The majority of corporations has adopted iPads to some degree, but most are piloting the devices and/or allowing informal use by employees. SAP is not one of those companies. The ERP giant was an early believer in the iPad concept and now has more than 12,500 in use -- both those issued by the company and those brought in by employees. Even for a company as large as SAP, that's a huge pool.
I met recently with SAP CIO Oliver Bussmann, and we chatted for more than an hour on his company's use of iPads and other mobile technologies, as well as the issues that arise when you adopt post-PC technology. Much of what SAP does is unsurprising -- it uses policy-based mobile device management (MDM) to ensure access security and monitor usage -- but the company did surprise me in its open-mindedness and flexible approach to new technology.
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Before I get into those nonobvious approaches and views, it's important to go back to February 2010. Within days of Apple announcing the iPad, SAP chairman Hasso Plattner told his executives -- Bussmann in particular -- that he believed the iPad would be a huge factor in business and SAP should be a first mover on the use of and support for the device. This was before anyone actually had touched an iPad, when the reaction from most pundits -- certainly most corporate and IT leaders -- was that at best the new Apple device would be a media tablet (Gartner still calls it that, in fact) suited for watching videos and couch surfing; it would never be a business device.
It's also important to remember that Apple had not yet brought in mobile security and management into iOS; that didn't happen until iOS 4 was released in July 2010. Today, Bussmann estimates that half of all iPads sold are used in business. But at the time, the notion of a business-oriented vendor supporting the iPad was just weird. Even Apple had no expectations, or even interest, in the iPad's use by business, Bussmann recalls.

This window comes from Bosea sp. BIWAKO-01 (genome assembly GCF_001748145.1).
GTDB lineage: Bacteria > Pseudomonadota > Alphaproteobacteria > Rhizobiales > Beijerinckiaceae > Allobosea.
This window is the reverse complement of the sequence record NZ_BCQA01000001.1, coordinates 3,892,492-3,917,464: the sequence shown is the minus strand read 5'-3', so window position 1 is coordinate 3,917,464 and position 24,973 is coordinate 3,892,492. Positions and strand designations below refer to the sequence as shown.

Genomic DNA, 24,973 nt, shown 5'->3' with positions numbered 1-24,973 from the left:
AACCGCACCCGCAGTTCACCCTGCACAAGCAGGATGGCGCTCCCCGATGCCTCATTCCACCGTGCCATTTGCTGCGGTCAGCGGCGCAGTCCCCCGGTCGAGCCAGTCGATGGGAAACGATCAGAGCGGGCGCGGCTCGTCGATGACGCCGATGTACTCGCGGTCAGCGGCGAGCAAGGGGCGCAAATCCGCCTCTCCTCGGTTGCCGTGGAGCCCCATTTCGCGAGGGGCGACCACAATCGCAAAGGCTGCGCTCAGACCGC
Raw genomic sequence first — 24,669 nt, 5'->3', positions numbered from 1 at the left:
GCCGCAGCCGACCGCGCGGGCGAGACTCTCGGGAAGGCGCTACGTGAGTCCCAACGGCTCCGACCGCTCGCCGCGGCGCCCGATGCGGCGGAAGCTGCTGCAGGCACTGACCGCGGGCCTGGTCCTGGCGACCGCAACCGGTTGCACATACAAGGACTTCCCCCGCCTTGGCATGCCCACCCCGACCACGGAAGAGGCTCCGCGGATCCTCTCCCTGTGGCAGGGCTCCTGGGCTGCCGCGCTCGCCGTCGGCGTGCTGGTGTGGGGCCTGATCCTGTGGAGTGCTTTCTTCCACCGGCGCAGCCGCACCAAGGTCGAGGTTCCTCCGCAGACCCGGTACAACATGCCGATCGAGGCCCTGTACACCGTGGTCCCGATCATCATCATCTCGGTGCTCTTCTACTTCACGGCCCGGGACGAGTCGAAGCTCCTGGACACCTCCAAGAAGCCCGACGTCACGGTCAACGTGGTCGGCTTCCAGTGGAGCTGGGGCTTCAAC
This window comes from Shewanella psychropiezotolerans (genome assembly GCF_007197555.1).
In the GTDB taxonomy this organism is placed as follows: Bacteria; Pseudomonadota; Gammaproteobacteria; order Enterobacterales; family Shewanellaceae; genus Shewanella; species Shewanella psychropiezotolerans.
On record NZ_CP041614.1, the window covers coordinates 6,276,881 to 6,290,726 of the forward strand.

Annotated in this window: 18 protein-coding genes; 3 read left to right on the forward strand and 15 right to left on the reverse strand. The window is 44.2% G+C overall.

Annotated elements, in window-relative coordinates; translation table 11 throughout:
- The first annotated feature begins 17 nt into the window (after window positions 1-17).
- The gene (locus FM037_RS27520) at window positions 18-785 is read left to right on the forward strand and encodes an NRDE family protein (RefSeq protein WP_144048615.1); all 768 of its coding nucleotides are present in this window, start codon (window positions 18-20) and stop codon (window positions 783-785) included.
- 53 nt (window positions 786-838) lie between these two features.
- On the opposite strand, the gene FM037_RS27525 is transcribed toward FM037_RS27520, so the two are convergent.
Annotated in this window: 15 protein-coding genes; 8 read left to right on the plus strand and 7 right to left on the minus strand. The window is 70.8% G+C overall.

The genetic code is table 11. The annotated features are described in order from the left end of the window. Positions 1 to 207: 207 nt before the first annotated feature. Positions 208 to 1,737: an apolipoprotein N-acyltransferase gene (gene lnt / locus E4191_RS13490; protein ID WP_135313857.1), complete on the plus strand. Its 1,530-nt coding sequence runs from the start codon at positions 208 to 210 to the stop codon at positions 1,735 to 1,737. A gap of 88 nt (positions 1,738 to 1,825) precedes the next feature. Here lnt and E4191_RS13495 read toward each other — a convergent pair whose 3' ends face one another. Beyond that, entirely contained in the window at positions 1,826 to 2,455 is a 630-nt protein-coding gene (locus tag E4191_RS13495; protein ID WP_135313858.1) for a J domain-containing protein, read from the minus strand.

An open mind leads to value creation
As SAP got its hands on iPads, it began exploring what it could do with the devices in terms of using them both for running SAP apps, such as ERP dashboards, and as general-purpose computer replacements or supplements. Employees bought the devices themselves and brought them in unofficially.
SAP did not try to determine an ROI or use case upfront for iPads, as Bussmann and others believed experimental usage by employees -- as well as by IT -- in various areas would reveal where the iPad had utility. SAP also figured employees would work with them anyway, so why not augment, support, and learn from that behavior rather than try to circumscribe it? The principle was to not get in the users' way but instead facilitate them.
Today, SAP has more than 12,500 iPads at work across all departments and functions. Bussmann notes that for many employees, the iPad has largely replaced their laptops, though he believes it will be some years before tablets can completely substitute for the laptop of today.